Norco uses freezing order against employee in fraud case

30-November-2010 Fraud and Insolvency By admin

The Facts of Norco Co-Operative Limited v Kelly [2010] NSWSC 719

Employee HK worked for Norco from 26 March 2001 to 10 February 2009.  In the course of her employment she fraudulently and dishonourably misappropriated amounts totalling at least $316,657.98.

These funds were used to pay off mortgages on properties she owned and also mortgages on properties she jointly owned with her life partner.

Upon discovery of the misappropriation, Norco made an urgent application for a “freezing order” which was granted on 19 March 2009.  This order prevented HK from removing from Australia or in any way disposing of or dealing with or diminishing the value of any of her assets in Australia up to the unencumbered value of $375,000..

Shortly before the “discovery”, HK transferred to her life partner title in one of the properties for nil consideration. His Honour Justice Lindgren found that Norco had an “equitable charge” over these properties but found the amount of the charge was limited to the amount of the misappropriated funds that had paid off the mortgage over the particular property.  It did not amount to a charge over each property for the full amount of the misappropriated funds.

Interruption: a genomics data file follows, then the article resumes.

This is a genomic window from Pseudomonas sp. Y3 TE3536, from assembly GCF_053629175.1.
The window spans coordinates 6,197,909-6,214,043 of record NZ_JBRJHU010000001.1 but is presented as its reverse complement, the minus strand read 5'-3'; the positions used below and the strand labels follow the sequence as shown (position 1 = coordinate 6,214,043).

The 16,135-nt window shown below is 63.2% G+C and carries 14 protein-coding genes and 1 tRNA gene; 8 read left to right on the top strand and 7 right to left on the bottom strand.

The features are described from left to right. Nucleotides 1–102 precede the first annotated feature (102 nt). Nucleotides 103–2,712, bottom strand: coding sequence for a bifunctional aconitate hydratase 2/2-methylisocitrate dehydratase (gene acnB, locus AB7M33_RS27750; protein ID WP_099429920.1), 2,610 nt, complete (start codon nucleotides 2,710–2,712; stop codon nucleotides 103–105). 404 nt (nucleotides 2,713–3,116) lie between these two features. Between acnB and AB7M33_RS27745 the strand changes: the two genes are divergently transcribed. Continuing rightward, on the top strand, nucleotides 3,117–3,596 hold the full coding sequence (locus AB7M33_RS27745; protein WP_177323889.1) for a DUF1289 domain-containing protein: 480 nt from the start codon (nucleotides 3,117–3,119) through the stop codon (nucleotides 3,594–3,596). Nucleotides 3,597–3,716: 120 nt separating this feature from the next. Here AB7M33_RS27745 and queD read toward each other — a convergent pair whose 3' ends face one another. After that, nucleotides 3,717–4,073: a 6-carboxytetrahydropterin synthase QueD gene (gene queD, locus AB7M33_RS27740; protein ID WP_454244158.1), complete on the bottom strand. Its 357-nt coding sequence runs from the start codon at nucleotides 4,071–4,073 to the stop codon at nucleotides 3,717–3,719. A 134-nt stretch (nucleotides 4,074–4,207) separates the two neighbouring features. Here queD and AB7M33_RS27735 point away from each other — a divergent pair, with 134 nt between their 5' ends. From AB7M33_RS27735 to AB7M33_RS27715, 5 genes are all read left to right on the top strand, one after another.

Comment from Mark Streeter – Sydney fraud lawyer

This case uses the principle of constructive trust to “trace” the proceeds of the fraud.  As her life partner had not taken the property as a “bona fide” purchaser without knowledge and for fair value, the life partner did not have a basis for resisting a claim by Norco.

This case teaches an important lesson. Act quickly to firstly freeze and then recover misappropriated monies or property or assets.  It may be possible to “trace” monies and obtain a secured position under an equitable charge (as illustrated by the Norco decision).


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